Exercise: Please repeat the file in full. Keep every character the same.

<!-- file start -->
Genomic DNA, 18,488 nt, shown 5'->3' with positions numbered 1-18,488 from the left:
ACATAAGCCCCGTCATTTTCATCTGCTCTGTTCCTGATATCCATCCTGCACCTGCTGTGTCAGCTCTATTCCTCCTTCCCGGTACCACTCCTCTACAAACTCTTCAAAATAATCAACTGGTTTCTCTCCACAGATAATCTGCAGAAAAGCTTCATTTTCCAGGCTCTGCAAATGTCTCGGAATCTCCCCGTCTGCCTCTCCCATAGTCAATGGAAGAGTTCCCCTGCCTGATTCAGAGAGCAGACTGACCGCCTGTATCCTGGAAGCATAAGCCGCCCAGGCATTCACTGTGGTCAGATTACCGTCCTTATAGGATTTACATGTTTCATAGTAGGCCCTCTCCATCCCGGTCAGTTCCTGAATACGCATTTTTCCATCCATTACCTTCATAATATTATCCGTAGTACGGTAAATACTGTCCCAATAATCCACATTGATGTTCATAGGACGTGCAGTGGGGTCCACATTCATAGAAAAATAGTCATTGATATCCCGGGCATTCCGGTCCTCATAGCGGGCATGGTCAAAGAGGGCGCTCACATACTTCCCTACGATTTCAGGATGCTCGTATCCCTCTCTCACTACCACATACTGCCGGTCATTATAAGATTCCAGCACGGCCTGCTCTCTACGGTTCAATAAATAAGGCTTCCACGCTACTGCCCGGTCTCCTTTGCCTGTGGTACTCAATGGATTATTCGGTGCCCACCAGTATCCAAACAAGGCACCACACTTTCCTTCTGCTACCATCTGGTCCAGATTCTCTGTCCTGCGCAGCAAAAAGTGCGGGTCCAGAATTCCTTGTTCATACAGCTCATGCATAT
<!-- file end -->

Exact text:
Genomic DNA, 18,488 nt, shown 5'->3' with positions numbered 1-18,488 from the left:
ACATAAGCCCCGTCATTTTCATCTGCTCTGTTCCTGATATCCATCCTGCACCTGCTGTGTCAGCTCTATTCCTCCTTCCCGGTACCACTCCTCTACAAACTCTTCAAAATAATCAACTGGTTTCTCTCCACAGATAATCTGCAGAAAAGCTTCATTTTCCAGGCTCTGCAAATGTCTCGGAATCTCCCCGTCTGCCTCTCCCATAGTCAATGGAAGAGTTCCCCTGCCTGATTCAGAGAGCAGACTGACCGCCTGTATCCTGGAAGCATAAGCCGCCCAGGCATTCACTGTGGTCAGATTACCGTCCTTATAGGATTTACATGTTTCATAGTAGGCCCTCTCCATCCCGGTCAGTTCCTGAATACGCATTTTTCCATCCATTACCTTCATAATATTATCCGTAGTACGGTAAATACTGTCCCAATAATCCACATTGATGTTCATAGGACGTGCAGTGGGGTCCACATTCATAGAAAAATAGTCATTGATATCCCGGGCATTCCGGTCCTCATAGCGGGCATGGTCAAAGAGGGCGCTCACATACTTCCCTACGATTTCAGGATGCTCGTATCCCTCTCTCACTACCACATACTGCCGGTCATTATAAGATTCCAGCACGGCCTGCTCTCTACGGTTCAATAAATAAGGCTTCCACGCTACTGCCCGGTCTCCTTTGCCTGTGGTACTCAATGGATTATTCGGTGCCCACCAGTATCCAAACAAGGCACCACACTTTCCTTCTGCTACCATCTGGTCCAGATTCTCTGTCCTGCGCAGCAAAAAGTGCGGGTCCAGAATTCCTTGTTCATACAGCTCATGCATAT